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Mary Oliver: Criticism and Reviews

Beacon Press features an excerpt from a New York Times review on Oliver's New and Selected Poems.

Book Review of Mary Oliver's White Pines by Amy Beth Tomcavage.

Modern American Poets has reviews of several of Oliver's poems.

The Face and Place of Poetry features an interview with Mary Oliver in which she discusses her work.

Additional criticism and review of Mary Oliver's works can be found at your local public library.

The following reviews can be accessed online only by an individual who has a current library card through this address.

"Review of No Voyage, and Other Poems."
Critic: Wallace Kaufman.
Agenda, Vol. 4, Nos. 5 & 6, Autumn, 1966, pp. 58-60.

In the review, Kaufman "finds Oliver's poems in No Voyage, and Other Poems to be more personal than the work of Edna St. Vincent Millay."

"The Language of Dreams: An Interview with Mary Oliver."
Critic: Eleanor Swanson.
The Bloomsbury Review, Vol. 10, No. 3, May/June, 1990, pp. 1, 6.

In this interview, "Oliver discusses poetry criticism, poetry workshops, and how her poetry has changed since her early work."

"Review of House of Light."
Critic: Eleanor Swanson.
The Bloomsbury Review, Vol. 10, No. 3, May/June, 1990, pp. 1, 28.

In her review, "Swanson finds House of Light to be a contemplative exploration of the paradoxes of nature to reveal the self."

"Poetry Chronicle."
Critic: Dennis Sampson.
The Hudson Review, Vol. 44, No. 2, Summer, 1991, pp. 333-42.

In the review, "Sampson asserts that House of Light 'yields… to everything in nature that is holy.'"

"Inside History."
Critic: Lee Upton.
Belles Lettres, Vol. 6, No. 4, Summer, 1991, pp. 42-4.

In this review, "Upton notes Oliver's connection of dissimilar images in House of Light."

"World and Spirit, Body and Soul."
Critic: Ben Howard.
Poetry, Vol. 158, No. 6, September, 1991, pp. 342-43.

In his review of House of Light, "Howard finds that Oliver's poems 'evoke the fears, sorrows, and joys of the solitary spirit.'"

"Review of House of Light."
Critic: David Baker.
The Kenyon Review, Vol. 13, No. 1, Winter, 1991, pp. 192-202.

In his review, "Baker questions the isolationist and self-righteous tendencies in Oliver's poetry."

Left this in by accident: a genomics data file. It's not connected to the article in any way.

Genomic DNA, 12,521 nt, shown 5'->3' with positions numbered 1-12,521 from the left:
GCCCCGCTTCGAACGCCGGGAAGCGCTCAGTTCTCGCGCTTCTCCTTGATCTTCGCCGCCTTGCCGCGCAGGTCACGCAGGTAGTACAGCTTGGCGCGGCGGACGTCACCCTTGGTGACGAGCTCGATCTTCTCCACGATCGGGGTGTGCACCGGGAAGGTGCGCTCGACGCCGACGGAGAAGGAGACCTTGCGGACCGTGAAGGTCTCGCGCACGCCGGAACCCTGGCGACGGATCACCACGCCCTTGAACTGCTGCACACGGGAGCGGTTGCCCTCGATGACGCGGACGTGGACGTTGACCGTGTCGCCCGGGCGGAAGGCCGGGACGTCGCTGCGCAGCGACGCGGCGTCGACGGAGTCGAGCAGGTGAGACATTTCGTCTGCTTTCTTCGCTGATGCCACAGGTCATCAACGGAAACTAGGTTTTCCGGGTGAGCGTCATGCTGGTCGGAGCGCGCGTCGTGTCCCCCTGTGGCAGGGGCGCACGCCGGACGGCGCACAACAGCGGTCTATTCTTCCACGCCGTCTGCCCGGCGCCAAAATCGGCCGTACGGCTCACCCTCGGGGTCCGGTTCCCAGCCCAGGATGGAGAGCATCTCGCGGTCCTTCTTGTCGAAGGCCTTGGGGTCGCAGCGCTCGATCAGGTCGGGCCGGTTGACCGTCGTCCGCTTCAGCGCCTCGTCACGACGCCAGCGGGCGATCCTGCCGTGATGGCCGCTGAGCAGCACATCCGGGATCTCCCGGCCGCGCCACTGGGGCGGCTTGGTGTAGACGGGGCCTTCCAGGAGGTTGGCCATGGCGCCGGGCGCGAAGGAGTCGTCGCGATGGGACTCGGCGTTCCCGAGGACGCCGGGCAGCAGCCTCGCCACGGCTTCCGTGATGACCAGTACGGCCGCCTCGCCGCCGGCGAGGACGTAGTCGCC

"Natural History."
Critic: Robyn Selman.
Village Voice, Vol. 38, No. 2, January 12, 1993, pp. 81-2.

In this review of New and Selected Poems, "Selman praises Oliver's composure, sincerity, and dedication to her subject."

"Review of New and Selected Poems."
Critic: Judith Kitchen.
The Georgia Review, Vol. 47, No. 1, Spring, 1993, pp. 145-59.

In her review, "Kitchen notes a disparity between earlier poems which feature a division between nature and narrator and later poems in which the narrator becomes one with nature."

"Review of New and Selected Poems."
Critic: David Barber.
Poetry, Vol. 162, No. 4, July, 1993, pp. 233-42.

In his review, "Barber praises Oliver for her unique presence in contemporary poetry, but finds that New and Selected Poems fails to adequately show her growth as a poet."

"Review of American Primitive."
Critic: Carolyne Wright.
Prairie Schooner, Vol. 59, No. 3, Fall, 1985, pp. 108-112.

In Wright's review, "she finds in Oliver's Pulitzer Prize-winning collection both stunningly original and clichéd elements."

"Intimations of Mortality."
Critic: Maxine Kumin.
Women's Review of Books, Vol. 10, No. 7, April, 1993, p. 19.

In this review of New and Selected Poems, "Kumin praises Oliver for 'reaching for the unattainable while grateful for its unattainability.'"

"The Innocence of a Mirror."
Critic: Paul Oppenheimer.
American Book Review, Vol. 15, No. 4, October-November, 1993, p. 11.

In his essay, "Oppenheimer reviews New and Selected Poems and praises Oliver for maintaining an honest balance in her portrayals of nature."

"Review of A Poetry Handbook."
Critic: Susan Salter Reynolds.
The Los Angeles Times Book Review, June 12, 1994, p. 6.

In her review, "Reynolds applauds Oliver for going beyond a how-to format to 'connect the conscious mind and the heart.'"

"Meditative Gazing on Contemporary Poetry."
Critic: Robert Hosmer.
The Southern Review, Vol. 30, No. 3, Summer, 1994, pp. 638-40.

"Hosmer reviews New and Selected Poems and praises Oliver's work for its simplicity and clarity."

"'Into the Body of Another': Mary Oliver and the Poetics of Becoming Other."
Critic: Vicki Graham.
Papers on Language and Literature, Vol. 30, No. 4, Fall, 1994, pp. 352-72.

In her essay, "Graham discusses Oliver's (and by extension, her readers') ability to 'become' the various natural bodies she writes about."

"Review of A Poetry Handbook and White Pine."
Critic: Thomas R. Smith.
Bloomsbury Review, Vol. 15, No. 4, July-August, 1995, p. 28.

"Smith praises A Poetry Handbook for providing an incisive guide for students of poetry and notes an emphasis on storytelling and mythmaking in White Pine."

"Review of Dream Work."
Critic: Alicia Ostriker.
The Nation, Vol. 243, No. 5, August 30, 1986, pp. 148-150.

Ostriker "applauds the lyricism of Dream Work and notes a shift in emphasis from the natural world in Oliver's earlier works to more human-based themes in this collection."

"Six Poets in Search of a History."
Critic: Sandra M. Gilbert.
Poetry, Vol. 150, No. 2, May, 1987, pp. 113-16.

In her review, Gilbert "applauds Oliver for mining the natural world to 'learn the lessons of survival.'"

"Some Thoughts on the Line."
Critic: Mary Oliver.
The Ohio Review, Vol. 38, 1987, pp. 41-6.

In this essay, "Oliver discusses the mechanics of poetry and how length and tone variations can result in a wide range of effects."

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